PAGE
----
Exploring the Mayan Ruins in Belize
For such a small country, Belize has a deep and colorful history painted by the Maya civilization. The ancient settlements left behind are a focal point for locals and tourists exploring Belize today. The Mayan ruins in Belize include temples, plazas, and altars above ground while murals and carvings still embellish the walls deep inside limestone caves. The region offered a prosperous life to the Maya with fertile soil, abundant marine life, proximity to other settlements and rivers for trading. Although the Maya have disappeared, their cultural and historical impact thrives. Even some of their folklore survived.
The Protector of the Mayan Ruins in Belize
The raw, unaltered jungles of Belize grow mostly unspoiled across more than half of Belize. Under the thick canopy of trees lies a vast trove of ancient Mayan Ruins. In ancient times, the Mayans relied heavily on the resources this land provided. Outsiders were rarely allowed to enter the land for fear that they might cause it harm. In fact, a supernatural guardian was appointed to watch over the land. The locals call him by name – Tata Duende. The creature was a protective presence that protected the animals and the jungle.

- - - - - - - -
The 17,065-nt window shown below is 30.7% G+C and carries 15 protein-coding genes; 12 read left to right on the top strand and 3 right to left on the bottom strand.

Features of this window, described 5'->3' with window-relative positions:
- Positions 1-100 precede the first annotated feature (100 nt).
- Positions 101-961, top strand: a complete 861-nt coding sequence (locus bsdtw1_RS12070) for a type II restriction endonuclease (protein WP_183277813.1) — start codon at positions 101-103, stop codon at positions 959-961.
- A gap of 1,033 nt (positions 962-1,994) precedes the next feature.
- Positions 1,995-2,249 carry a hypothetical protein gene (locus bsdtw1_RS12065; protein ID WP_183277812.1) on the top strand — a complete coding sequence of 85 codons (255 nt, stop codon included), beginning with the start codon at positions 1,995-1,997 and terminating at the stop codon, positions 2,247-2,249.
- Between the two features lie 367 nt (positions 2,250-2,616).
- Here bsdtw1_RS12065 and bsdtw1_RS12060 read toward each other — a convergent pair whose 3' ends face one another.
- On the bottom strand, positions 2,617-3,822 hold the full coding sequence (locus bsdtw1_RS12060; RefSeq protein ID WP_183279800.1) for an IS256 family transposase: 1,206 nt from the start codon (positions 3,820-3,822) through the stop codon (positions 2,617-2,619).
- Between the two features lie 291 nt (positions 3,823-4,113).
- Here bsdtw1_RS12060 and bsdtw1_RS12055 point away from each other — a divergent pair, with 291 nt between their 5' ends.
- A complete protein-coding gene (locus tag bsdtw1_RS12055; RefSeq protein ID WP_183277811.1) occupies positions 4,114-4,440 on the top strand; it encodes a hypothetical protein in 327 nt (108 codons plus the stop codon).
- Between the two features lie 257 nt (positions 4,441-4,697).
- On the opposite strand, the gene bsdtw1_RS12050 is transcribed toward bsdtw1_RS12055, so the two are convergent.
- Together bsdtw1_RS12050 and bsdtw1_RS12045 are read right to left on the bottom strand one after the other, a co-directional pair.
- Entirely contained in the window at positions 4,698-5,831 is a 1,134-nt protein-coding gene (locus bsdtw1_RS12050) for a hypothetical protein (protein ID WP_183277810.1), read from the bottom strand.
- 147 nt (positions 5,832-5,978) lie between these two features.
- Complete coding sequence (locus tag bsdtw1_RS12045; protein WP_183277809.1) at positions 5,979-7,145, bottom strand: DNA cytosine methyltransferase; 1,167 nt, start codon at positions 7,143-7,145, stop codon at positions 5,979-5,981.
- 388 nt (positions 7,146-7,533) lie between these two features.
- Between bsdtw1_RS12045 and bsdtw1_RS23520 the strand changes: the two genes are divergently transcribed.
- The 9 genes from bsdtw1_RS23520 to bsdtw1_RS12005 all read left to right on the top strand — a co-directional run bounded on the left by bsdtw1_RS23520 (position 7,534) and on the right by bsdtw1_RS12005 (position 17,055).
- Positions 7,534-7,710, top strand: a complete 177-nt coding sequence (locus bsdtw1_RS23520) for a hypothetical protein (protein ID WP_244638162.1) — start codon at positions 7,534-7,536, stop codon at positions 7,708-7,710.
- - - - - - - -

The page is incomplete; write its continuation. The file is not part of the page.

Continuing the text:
“Tata” is Mayan for grandfather, and “duende” is Mayan for dwarf. The creature is thought to be about 3 feet tall with a homely face and wearing a red hat. He is thought to be seen walking around with a machete or knotted stick. Some say both of his thumbs are missing and his feet are turned around to confuse those trying to follow him. A distant whistle signals he’s close by, and he tends to show himself during rains and the Christian observance of Lent.
But for those who mean no harm, fear not. Tata Duende is a protector. He guards the animals and shields innocent people wandering the forest. He reserves punishment for those who cause damage or take more than what they need. And because he’s missing his thumbs, he often tries to steal a pair from anyone passing through – so visitors to the Mayan Ruins in Belize must tuck them into their palms! One more warning for the curious: don’t imitate his whistle. He doesn’t like it.